The fragments constitute what the researchers say is the “earliest evidence of a graphic tradition among prehistoric hunter-gatherer populations.” As such, the finds help to illuminate the emergence of symbolic representation—a hallmark of modern human behavior.
Brooklyn-based artist/designer Roy Stanfield had an interesting comment on this news item, “Funny this is framed as graph design instead of art.” Very true, I wonder why.
… 15th-century leather-bound Quran, whose gold-flecked paper was given by the Ming emperor of China to Timur, one of the Mongol conquerors of the Middle East
Of course, AP decided to post a photo of a traditionally garbed Muslim, rather than a photo of a secular Muslim, which represents the vast majority of Muslims in America.
If you think that Detroit’s move is welcome by everyone, think again:
Most disturbing to [director Graham W.J.] Beal was a letter from a member who asked why the museum was “promoting godless Islam.”
“Nobody has said, ‘Why are you showing Native American art?’ I’ve never had that question in my whole career,” he said.
Here are some highlights:
- The Los Angeles County Museum of Art will unveil a blockbuster show titled, “Olmec: Masterworks of Ancient Mexico,” later this year (opening September 26, 2010) which includes the renowned monumental head basalt sculptures;
- The Getty Villa will open “The Aztec Pantheon and the Art of Empire” (March 24–July 5, 2010).
- At the UCLA campus, the Fowler Museum is staging “Fowler in Focus: X-Voto – The Retablo-Inspired Art of David Mecalco” (January 31–May 16, 2010);
- Autry National Center of the American West is mounting “Siqueiros in Los Angeles: Censorship Defied” (September 2010 – January 2011);
- Museum of Latin American Art in Long Beach, California, will exhibit “Manchuria: Peripheral Vision – A Felipe Ehrenberg Retrospective” (May 22 – August 15, 2010);
- Getty Research Institute will show “Obsidian Mirror-Travels” (November 16, 2010 – March 27, 2011);
- And the Museum of Latin American Art – Project Room will have two displays focusing on Mexican artists, “Mariana Castillo Deball” (June 17 – September, 12, 2010); and “Jorge Méndez Blake, All the Poetry Books” (September 23, 2010 – January 3, 2011).
The Christian Science Monitor reports that one of the major works on display at the Getty’s Aztec show is the Florentine Codex, which is:
… a detailed journal recording the various cultural traditions the Spaniards encountered and attempting to contextualize and explain them to European audiences.
“It’s a fascinating document,” says Ms. Lyons, who points out that this is the first time in 400 years that it has returned to this continent. “It helps enormously to understand that this took place during the High Renaissance in Europe,” at the same time that Europe itself was deeply involved in a backward look at its own Roman and Greek cultural traditions.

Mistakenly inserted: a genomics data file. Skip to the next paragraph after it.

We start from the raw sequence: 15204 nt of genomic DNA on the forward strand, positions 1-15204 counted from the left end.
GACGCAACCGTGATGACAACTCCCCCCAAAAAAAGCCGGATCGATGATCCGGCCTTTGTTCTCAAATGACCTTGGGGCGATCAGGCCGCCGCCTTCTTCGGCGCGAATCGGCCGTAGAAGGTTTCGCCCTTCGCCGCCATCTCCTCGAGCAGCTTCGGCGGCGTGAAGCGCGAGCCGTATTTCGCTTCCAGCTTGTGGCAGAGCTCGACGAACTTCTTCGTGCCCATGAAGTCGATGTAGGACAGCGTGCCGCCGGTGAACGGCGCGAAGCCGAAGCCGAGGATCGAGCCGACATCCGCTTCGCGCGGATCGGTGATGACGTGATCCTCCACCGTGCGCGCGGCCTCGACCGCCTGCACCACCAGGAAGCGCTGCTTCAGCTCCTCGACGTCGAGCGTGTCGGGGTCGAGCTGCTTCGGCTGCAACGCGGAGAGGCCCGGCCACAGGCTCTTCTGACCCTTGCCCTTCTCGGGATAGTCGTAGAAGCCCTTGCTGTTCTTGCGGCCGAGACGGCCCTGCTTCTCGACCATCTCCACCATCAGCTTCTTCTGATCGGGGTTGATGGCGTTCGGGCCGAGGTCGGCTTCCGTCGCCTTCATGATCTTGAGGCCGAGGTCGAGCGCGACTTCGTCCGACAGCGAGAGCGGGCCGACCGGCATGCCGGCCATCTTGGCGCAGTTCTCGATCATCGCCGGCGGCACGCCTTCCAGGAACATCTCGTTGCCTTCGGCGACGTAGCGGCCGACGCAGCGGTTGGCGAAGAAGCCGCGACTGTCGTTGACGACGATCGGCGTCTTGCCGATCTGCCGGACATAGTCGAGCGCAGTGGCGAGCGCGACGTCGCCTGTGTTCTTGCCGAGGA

… [Young] viciously insulted Georgia, peed in a bowl, stripped, masturbated… and got into a shouting match with several people in the audience,” including Sagri—who left the room when Young began masturbating in front of her …
Art Fag City has more information and commentary:
- How Much Pee in Pan Will Prompt Museum Intervention?; and
- Brooklyn Is Burning Co-Curator Sarvia Jasso Responds.
And some commentary by Claudia La Rocco at WNYC’s Performance Club:
After Milan crammed its fashion week into several days to coincide with Anna Wintour’s visit, a group of protestors took to the Piazza Oberdan before Gucci’s show to demonstrate their discontent. Clad in bobbed wigs, sunglasses and t-shirts that said “I Will Only Stay 3 Days,” the ladies leered at press and buyers.
Ahh, the aesthetics of protest in the fashion world. Guess the art world isn’t the only place facing oodles of discontent these days.
“What does it mean to arrive from a country with a fascist regime?” asks Russian dissident artist Victoria Lomasko.
In the wake of Mahsa Amini’s death at the hands of “morality police,” artists and filmmakers across the world are voicing their support for protesters in Iran.
Artists reflect on histories of oppressive power structures in Brazil in this exhibition at the Visual Arts Center at the University of Texas at Austin.
The 200-year-old instrument, housed in the Library of Congress, has not been played by anyone else until now.
Though roiled by antisemitism allegations, 738,000 people attended, a modest 17% decline from the previous, pre-pandemic edition.
From exhibition catalogue pages marketed as original prints to brazenly fake “authorized” copies of Harings and Warhols, we’re living in a golden age of art piracy.
Ultimately the legacy of the classic modernist novel may reside in how attentively and scrupulously it concentrates on the music of tentative, shambolic, open-ended urban lives.
Funding options at UB include full-tuition scholarships for MFA students, the Arthur A. Schomburg Fellowship Program, and additional opportunities for MA students.
More than 100 modest and intimately scaled artworks in Still Life and the Poetry of Place provide glimpses into interiors, both humble and opulent.
Gladman’s poems suggest how ecological knowledge can affect how we can imagine cities.
With Moonage Daydream, director Brett Morgen sought to let Bowie’s music and philosophy hit in a whole new way, immersing audiences in an IMAX experience.